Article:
Nobody will ever feel bad for Patriots fans, and honestly, nobody ever should. One would think that fifteen years of excellence would be enough to satisfy even the most spoiled of Patriots fans, or perhaps the 5th consecutive AFC Championship Game appearance could get that job done, but no, this one left a mark. The reason this one stung a little harder correlates directly to how much dirt was piled onto this team over the past year, and how quick the entire world was to ignore the damning Peyton Manning HGH connection. But this post isn’t about that, it’s not even about how the Patriots were on a mission this season, unlike one they’d ever set out on before. There have been plenty of playoff losses over the past 15 years, some have come in Super Bowls, some in division rounds, and for the second time in three years the Patriots were denied a trip to the Super Bowl after a disappointing effort in Denver against Peyton Manning and the Broncos.
There are several reason this game went the way it did. The Broncos have a great defense and they played a great game, but the Patriots were capable of much more on offense. Their performance in Denver on November 30th is evidence of that. The Patriots, without Julian Edelman, put up more points in Denver that week than they did last night. In the division round, Ben Roethlisberger with two practice squad running backs and without his number one receiver was only two points worse than Brady was last night with the Pats offense essentially at full strength.
What we saw last night was a combination of the offensive line playing a flat-out miserable game, Tom Brady under siege all evening leading to missed throws and bad decisions, and Bill Belichick leaving points on the field that could have turned Brady’s potential game-tying drive at the end into a potential game-winning drive. Let’s start at the beginning.
THE OFFENSIVE LINE
This unit played over their heads for most of the year but to say they got exposed would be vastly underselling it. Cameron Fleming, Marcus Cannon, and even Sebastian Vollmer got abused by the trio of Jackson/Miller/Ware all night long. Tom Brady got hit 20 times, more than any QB this season in a single game. The Broncos were able to bring their defense up and pressure Brady to hold onto the ball. A combination of his receivers not getting open deep and his tackles not keeping the pocket in tact led to a stagnant offense, quarterbacked by a panicky Tom Brady.
This was not Tom Brady’s finest hour. It’s difficult to place too much blame on a guy who got hit 20 times by the best pass rush in the NFL but when you’re the greatest quarterback of all time sometimes extraordinary measures are called for and unfortunately on this night they simply were not delivered. Brady targeted running back James White a team high sixteen times. That’s one more target than Gronk, three more than Edelman, and sixteen more than Brandon Lafell. I will admit that going into this week I was hoping that James White would get some more looks, but to see him become the focal point of the offense was too much for him and it reflected in the numbers (5 catches for 45 yards). Brady’s most visible miscue was failing to see Rob Gronkowski streaking across the right side of the end zone with a step on his defender on the two point conversion, but it was one of several miscues, no doubt exacerbated by the o-line’s decaying protection.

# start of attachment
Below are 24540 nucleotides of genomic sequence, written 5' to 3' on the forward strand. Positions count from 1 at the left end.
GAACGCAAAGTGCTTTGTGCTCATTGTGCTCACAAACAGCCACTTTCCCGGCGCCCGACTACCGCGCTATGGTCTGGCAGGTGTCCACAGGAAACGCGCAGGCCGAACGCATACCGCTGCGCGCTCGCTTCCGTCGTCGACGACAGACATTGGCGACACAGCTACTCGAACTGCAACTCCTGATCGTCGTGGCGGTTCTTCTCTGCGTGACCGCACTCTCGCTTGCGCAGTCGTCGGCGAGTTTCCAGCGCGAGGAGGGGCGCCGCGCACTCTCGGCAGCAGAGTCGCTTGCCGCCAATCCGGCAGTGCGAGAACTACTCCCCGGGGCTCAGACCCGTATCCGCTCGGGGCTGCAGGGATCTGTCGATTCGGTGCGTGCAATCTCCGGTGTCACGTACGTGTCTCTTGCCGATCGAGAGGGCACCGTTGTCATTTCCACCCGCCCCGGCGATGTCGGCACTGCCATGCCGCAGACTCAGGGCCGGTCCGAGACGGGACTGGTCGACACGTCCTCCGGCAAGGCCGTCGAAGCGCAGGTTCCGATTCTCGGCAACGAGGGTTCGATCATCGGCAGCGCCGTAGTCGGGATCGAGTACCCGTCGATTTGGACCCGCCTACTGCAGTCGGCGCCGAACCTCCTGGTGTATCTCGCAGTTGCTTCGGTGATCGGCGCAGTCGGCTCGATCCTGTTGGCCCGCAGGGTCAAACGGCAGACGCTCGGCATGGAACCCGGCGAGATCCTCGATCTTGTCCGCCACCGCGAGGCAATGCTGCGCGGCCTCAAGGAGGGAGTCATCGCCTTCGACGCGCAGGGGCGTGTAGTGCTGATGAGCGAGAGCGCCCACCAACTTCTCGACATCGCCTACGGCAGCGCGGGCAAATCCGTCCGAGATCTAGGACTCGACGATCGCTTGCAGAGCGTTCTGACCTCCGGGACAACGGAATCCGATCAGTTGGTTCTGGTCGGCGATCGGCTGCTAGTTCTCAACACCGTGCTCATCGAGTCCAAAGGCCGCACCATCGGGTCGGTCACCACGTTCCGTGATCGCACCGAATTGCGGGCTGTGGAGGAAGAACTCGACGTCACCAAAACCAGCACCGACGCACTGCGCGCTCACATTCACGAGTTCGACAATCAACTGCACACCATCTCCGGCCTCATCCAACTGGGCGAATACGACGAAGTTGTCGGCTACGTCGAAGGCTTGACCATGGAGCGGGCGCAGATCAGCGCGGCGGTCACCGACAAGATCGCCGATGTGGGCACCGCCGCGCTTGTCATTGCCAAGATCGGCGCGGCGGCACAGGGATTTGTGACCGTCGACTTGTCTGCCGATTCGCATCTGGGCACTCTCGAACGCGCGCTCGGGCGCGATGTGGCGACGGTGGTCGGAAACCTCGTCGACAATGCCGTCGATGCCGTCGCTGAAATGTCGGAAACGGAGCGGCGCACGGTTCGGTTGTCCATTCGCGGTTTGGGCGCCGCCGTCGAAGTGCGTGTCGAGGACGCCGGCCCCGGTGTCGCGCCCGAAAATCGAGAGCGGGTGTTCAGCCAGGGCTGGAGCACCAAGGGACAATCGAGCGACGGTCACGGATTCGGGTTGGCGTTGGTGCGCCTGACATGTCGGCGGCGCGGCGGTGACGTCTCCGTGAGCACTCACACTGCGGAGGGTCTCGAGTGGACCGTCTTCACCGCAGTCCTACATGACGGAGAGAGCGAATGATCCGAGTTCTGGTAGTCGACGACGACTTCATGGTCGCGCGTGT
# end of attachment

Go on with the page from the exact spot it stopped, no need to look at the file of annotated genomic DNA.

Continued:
Which brings us to…..
It is a testament to how good Bill Belichick is at his job that this year, in which the number of startling decisions made was a lot higher than usual (kicking in OT, the Ebner onside kicks, the entire gameplan vs Miami, 4th and 1 off the top of my head) his team came within three points of the Super Bowl. That being said, Bill seemed to make a point of sacrificing homefield advantage for health at the end of this season (though he never admitted it openly) and despite going into Denver with a healthy Gronk, Edelman, Vollmer, etc – the Patriots were unable to fool the Broncos pass rushers on the snap count due to the ear-drum rupturing decibel level in Denver. Bill also made the decision to go for it on 4th and 1, a decision that reasonable people could argue made sense at the time. That is, until we all saw the play-call. A play-action lob behind the line of scrimmage that was swallowed up almost immediately by Chris Harris Jr. left us all wondering why Bill didn’t just take the points and hope Brady could pull another rabbit out of his hat at the end of the game, an ending we’ve all seen before.
Brady would end up pulling said rabbit out of said hat anyway, but after an impossible TD drive the Pats found themselves needing another play just to tie the game and send it to overtime, which could have gone any number of ways. Had the Pats kicked the field goal on 4th and 1, the combination of Manning’s total ineffectiveness in the second half and Brady’s flare for the dramatic would have set the stage for a potential game-winning Brady drive as opposed to a potential game-tying one.
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With all that being said, this team suffered a slew of injuries on both sides of the ball and still made it to the AFC Championship Game and were a field goal away from the Super Bowl. They had a lot to play for this season. Not just defending the title but for Bill Belichick this was another instance in which he found himself at the center of a witch-hunt with his, and his team’s reputations both on the line. Much like their first meeting this year with Denver, the Eagles game, the Jets game and the Dolphins game, this one was winnable, but they came up just short.
Barring some major strides taken by some of the other AFC teams this offseason the Pats are likely to be back in this position again next season. Until then, all we can do is collectively pray that when they are back in the postseason next year, that they’ll be playing anywhere but Denver.